1. Know your audience
Gather as much information as you can about the audience that you will be speaking to. If you have some understanding of their experience you are less likely to bore them or even worse, patronise them. Think about what you would like them to learn from you and also consider what they might be hoping to learn from you. Sometimes the members of your audience are there because they have no choice - like a school INSET training arranged by one member of staff but attended by all. Sadly this means that some of your audience members might bring pre-conceived ideas about you and your topic.
Try to find out the expected size of audience. Your topic wont be affected by how big the audience will be but it will influence any interactive audience participation you include. A smaller audience is easier to manage with activities e.g. discuss ideas with fellow attendees or matching cards. With a bigger audience tasks can take too long and simply not flow as effectively.
2. Work out your timings
Establish how long your talk or training session is going to be then split up the time into bitesize chunks building in time (if appropriate) for rest breaks and lunch. A recent talk I've been planning is for a 45 minute slot. I've split this into 3 x 15 minute sections, then I've spilt that again into 3 x 5 mins per 15 minute section. This will help me to keep my talk moving rather than me getting carried away telling a great story and spending my whole time slot on one thing. When I deliver a whole training day I tend to break the day up into 4 x 1.5 hour sessions with coffee breaks and lunch in-between. When you split up your time it enables you to work on different parts of your talk independently, you'll feel less overwhelmed and can focus on the details.
3. Change it up
Irrelevant of the length of your talk, you must find ways to vary your presentation. Include stories - both real and hypothetical, give real-life examples, use metaphors, give statistics, include new ideas and concepts. Use powerpoint, a flip chart, music or video clips or some props. Use your voice and body to entertain and engage as well as deliver. Take the audience on a journey. Don't be too random. Don't be repetitive (unless its a specific strategy). Make your delivery as relevant and real to your audience as you can.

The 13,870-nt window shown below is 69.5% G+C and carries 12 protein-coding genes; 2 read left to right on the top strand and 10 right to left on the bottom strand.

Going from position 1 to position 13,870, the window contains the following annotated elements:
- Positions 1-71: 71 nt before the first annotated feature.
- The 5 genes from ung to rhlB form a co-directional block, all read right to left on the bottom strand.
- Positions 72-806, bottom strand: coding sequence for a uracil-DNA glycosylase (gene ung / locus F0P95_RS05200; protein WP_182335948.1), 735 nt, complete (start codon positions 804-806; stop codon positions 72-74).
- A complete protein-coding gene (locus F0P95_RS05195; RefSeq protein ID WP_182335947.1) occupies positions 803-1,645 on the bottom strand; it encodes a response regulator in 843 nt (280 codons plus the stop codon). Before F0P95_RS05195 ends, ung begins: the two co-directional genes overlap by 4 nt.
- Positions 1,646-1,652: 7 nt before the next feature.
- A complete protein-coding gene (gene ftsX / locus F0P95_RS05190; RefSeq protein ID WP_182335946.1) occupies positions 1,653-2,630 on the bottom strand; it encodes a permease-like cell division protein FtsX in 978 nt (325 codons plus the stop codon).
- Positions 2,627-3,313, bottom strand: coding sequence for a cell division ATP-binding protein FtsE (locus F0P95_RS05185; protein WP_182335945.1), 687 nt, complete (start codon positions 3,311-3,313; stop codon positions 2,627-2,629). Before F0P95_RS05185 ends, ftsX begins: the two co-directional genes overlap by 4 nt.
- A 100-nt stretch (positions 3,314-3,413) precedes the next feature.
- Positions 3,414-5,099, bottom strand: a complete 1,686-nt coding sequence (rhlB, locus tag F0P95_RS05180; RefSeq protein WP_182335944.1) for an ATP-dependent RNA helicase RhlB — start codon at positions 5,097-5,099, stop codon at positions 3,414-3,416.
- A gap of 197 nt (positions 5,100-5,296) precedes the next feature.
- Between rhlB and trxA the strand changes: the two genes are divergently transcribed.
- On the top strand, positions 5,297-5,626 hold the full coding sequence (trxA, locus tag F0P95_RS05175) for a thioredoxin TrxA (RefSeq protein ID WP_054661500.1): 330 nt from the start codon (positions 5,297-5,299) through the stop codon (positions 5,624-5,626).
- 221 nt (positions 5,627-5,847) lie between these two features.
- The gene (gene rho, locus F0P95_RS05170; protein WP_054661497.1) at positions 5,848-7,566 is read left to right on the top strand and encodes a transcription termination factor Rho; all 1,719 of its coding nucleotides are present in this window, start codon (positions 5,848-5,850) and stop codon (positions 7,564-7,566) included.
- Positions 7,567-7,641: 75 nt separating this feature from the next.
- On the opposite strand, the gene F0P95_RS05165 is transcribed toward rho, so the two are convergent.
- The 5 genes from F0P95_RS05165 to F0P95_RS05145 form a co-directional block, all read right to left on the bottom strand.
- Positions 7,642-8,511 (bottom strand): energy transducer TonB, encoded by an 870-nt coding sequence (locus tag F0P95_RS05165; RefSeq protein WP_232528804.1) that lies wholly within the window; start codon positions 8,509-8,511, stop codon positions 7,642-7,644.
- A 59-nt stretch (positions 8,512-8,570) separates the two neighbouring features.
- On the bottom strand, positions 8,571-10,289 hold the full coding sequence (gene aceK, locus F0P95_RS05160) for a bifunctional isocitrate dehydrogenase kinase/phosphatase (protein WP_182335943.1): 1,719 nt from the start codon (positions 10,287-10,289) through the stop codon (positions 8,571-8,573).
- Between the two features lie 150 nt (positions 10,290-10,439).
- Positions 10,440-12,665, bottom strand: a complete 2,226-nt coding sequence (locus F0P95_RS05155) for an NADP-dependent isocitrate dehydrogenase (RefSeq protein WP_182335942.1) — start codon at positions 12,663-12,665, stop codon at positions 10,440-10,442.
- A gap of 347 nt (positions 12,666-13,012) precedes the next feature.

4. Visualise the outcome
Spend some time thinking about what you want the audience members to think, say and do after your talk. Imagine them talking to one another about how you've inspired them to take action or you've helped them reach a new level of understanding in the topic. Then reverse-engineer this to consider whether you've included what they need to achieve these outcomes. If you haven't - go back and revise your content or style.
5. Write it as if you were going to publish it
You need to be realistic with how much time you put into your talk but it goes without saying that the more care you put into writing and rehearsing it, the better it will be. When I write a new talk or training session I write it as if I'm having it published. This makes me think in more detail and it gives me material that I can repurpose in blogs and books.
Plan out in note form, write out fully, then create slides and start rehearsing. It's important that you revisit your talk at a later date, perhaps after a week to look at it with fresh eyes. Sometimes content makes perfect sense when you create it but when you come back to it even you can no longer understand what you meant.
Many people say that your slides should be minimal - just an image or a couple of keywords per slide. Whilst I do agree there is nothing wrong with having more content on your slides if it helps you. In my early days I used to put my entire transcript on the slides and I would make a joke to the audience that the full content was there so that if my mind suddenly went blank I would be able to recover myself by looking at the screen (and once this actually happened).
6. Prepare and be prepared
Before your talk or training session arrive early enough to get set up and ready to go. Anticipate that everything that could go wrong might actually go wrong. I've arrived at venues to find every disaster you could imagine: no audience, an audience of 100 when I expected 20, no seating, inappropriate seating, no tables, dirty tables, no technology, broken technology, no flipchart, no flipchart pens, no windows, searing heat, no heat... you think of it and I'm telling you - I've encountered it! So now I always make sure that I'm self-sufficient just-in-case. I take my own bottle of water, hard copy printed notes in case the technology fails and I plan a version of my talk that I can confidently deliver with no support materials and crappy circumstances. Please don't freak out - most venues are pure luxury and you're made to feel like a star - but I've done literally hundreds of talks and training sessions so statistically I was always going to luck out.
Is there anything I've missed out? Probably - there's a lot to think about when you want to give a really high quality talk.
Tell me in the comments: What's your top tip for talk preparation?